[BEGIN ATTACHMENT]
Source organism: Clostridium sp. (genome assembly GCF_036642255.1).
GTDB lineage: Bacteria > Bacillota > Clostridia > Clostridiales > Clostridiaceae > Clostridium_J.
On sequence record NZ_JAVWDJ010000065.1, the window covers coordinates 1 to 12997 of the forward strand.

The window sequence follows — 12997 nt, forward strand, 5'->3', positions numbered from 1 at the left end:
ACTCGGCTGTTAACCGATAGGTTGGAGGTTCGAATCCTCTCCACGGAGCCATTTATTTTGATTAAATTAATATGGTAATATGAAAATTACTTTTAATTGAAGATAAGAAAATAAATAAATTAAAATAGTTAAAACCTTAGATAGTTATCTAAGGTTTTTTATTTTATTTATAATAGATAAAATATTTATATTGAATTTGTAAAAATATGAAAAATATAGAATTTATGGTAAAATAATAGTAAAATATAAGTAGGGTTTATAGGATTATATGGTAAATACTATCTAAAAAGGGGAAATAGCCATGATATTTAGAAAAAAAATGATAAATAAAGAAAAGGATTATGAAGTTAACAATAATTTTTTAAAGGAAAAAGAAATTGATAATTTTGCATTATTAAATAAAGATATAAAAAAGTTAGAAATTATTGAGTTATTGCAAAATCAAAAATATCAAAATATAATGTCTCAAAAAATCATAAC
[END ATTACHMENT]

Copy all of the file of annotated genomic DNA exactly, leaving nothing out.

Source organism: Clostridium sp. (genome assembly GCF_036642255.1).
GTDB lineage: Bacteria > Bacillota > Clostridia > Clostridiales > Clostridiaceae > Clostridium_J.
On sequence record NZ_JAVWDJ010000065.1, the window covers coordinates 1 to 12997 of the forward strand.

The window sequence follows — 12997 nt, forward strand, 5'->3', positions numbered from 1 at the left end:
ACTCGGCTGTTAACCGATAGGTTGGAGGTTCGAATCCTCTCCACGGAGCCATTTATTTTGATTAAATTAATATGGTAATATGAAAATTACTTTTAATTGAAGATAAGAAAATAAATAAATTAAAATAGTTAAAACCTTAGATAGTTATCTAAGGTTTTTTATTTTATTTATAATAGATAAAATATTTATATTGAATTTGTAAAAATATGAAAAATATAGAATTTATGGTAAAATAATAGTAAAATATAAGTAGGGTTTATAGGATTATATGGTAAATACTATCTAAAAAGGGGAAATAGCCATGATATTTAGAAAAAAAATGATAAATAAAGAAAAGGATTATGAAGTTAACAATAATTTTTTAAAGGAAAAAGAAATTGATAATTTTGCATTATTAAATAAAGATATAAAAAAGTTAGAAATTATTGAGTTATTGCAAAATCAAAAATATCAAAATATAATGTCTCAAAAAATCATAAC